Olympic House one of the world’s most sustainable buildings

By Joe Sargent17 June 2019

Olympic HQ Index

The new IOC headquarters will use around 35% less energy than a conventional building

The new headquarters of the International Olympic Committee (IOC), Olympic House in Lausanne, Switzerland, is one of the most sustainable buildings in the world, according to the US Green Building Council (USGBC).

Construction on the building began in 2012 with great focus on sustainability, both in terms of the construction itself and in its energy efficiency.

In June 2019, as a way of recognising the project’s achievements, the Olympic House received the Leadership in Energy and Environmental Design (LEED) Platinum certificate – the highest certification level of the international LEED green building rating system.

Scoring 93 points on the scale, it serves as a representation that the IOC’s home is lowering carbon emissions and conserving resources, while prioritising sustainable practices and creating a healthier environment.

Solar panels and heat pumps will use water from nearby Lake Geneva to provide renewable energy to the building, which is expected to cut energy consumption by 35% and use 60% less municipal water than a conventional construction project.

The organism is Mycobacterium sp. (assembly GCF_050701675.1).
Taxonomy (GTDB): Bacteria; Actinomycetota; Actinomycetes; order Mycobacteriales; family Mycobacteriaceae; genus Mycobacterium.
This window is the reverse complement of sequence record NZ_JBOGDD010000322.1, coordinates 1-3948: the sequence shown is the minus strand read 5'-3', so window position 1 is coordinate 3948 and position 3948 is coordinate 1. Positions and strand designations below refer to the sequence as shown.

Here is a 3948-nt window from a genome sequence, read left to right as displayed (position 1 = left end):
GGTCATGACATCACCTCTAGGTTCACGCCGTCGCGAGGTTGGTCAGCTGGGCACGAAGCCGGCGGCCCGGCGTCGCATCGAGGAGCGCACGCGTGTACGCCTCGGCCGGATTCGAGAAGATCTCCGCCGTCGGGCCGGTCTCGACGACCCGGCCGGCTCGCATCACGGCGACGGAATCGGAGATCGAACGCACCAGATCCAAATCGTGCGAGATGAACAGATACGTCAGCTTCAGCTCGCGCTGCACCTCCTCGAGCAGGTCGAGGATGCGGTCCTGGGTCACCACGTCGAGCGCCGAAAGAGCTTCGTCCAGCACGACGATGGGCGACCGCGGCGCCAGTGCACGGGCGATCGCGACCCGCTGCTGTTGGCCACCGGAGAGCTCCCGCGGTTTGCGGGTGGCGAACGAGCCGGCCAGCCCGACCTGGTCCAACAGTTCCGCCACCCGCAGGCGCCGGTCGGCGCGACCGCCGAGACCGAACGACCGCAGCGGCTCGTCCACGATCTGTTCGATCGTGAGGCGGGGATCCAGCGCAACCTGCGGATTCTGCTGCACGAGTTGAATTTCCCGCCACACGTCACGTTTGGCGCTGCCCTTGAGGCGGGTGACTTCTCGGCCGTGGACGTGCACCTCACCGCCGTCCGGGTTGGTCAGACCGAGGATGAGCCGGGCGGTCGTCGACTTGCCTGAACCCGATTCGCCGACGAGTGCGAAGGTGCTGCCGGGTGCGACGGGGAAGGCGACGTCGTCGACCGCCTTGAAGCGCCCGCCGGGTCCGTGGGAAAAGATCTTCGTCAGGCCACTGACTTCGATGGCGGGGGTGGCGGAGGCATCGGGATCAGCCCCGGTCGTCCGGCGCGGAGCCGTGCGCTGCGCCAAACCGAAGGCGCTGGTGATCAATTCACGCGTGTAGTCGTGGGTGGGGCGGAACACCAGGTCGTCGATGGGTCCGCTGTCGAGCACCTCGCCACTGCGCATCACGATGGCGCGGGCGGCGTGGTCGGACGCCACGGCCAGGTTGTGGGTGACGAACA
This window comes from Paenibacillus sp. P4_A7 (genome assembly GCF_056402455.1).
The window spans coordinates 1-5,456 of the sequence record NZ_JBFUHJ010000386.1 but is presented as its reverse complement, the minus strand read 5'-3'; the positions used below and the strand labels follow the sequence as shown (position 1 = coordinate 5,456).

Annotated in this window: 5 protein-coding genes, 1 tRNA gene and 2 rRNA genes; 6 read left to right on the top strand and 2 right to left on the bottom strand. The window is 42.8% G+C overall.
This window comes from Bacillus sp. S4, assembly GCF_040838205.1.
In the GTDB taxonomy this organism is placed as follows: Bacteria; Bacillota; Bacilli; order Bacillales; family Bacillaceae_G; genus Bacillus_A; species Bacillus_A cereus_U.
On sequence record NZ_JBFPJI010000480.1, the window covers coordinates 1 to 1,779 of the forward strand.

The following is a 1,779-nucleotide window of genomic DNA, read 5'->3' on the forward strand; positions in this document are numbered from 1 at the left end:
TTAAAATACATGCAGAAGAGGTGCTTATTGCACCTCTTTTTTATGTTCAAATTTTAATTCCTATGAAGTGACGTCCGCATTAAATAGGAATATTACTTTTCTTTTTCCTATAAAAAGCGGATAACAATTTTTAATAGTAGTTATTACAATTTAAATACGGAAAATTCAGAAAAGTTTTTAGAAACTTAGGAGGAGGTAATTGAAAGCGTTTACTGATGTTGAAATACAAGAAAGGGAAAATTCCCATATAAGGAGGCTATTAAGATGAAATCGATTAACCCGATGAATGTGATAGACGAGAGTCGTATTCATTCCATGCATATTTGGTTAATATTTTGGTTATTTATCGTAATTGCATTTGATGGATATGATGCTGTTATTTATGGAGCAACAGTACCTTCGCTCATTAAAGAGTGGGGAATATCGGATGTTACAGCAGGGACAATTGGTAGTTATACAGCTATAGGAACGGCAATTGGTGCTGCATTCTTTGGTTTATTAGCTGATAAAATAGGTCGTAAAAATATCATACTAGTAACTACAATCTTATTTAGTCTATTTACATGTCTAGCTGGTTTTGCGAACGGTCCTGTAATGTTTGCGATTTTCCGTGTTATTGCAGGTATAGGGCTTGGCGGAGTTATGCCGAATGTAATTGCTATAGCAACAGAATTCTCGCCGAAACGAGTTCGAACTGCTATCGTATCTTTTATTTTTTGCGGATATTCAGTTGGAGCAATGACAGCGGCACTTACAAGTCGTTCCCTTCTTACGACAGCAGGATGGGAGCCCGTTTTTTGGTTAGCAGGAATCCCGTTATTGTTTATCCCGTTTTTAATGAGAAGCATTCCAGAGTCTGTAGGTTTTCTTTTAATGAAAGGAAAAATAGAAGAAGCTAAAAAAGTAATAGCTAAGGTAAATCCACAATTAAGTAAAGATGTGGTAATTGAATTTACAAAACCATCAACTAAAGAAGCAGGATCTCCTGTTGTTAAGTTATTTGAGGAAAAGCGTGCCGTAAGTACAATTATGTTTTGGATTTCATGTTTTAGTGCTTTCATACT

The cost of the IOC’s new headquarters will be around CHF145 million (€129.4 million).

As well as recognition from the USGBC, Olympic House has also been awarded the highest level of the Swiss Sustainable Construction Standard (SNBS), as well as receiving the Swiss standard for energy-efficient buildings.

The building was designed by Danish architecture firm 3XN, so that the IOC could bring together 500 employees currently spread across the city of Lausanne, Switzerland, under one roof.

Selected by the IOC in April 2014, after an international architecture competition, 3XN partnered with Swiss architects IttenBrechbühl to oversee the construction of the project.

The project also supported the local economy with 80% of the investment in construction being spent locally. Of the existing infrastructure, more than 95% of the former IOC headquarters was reused or recycled.

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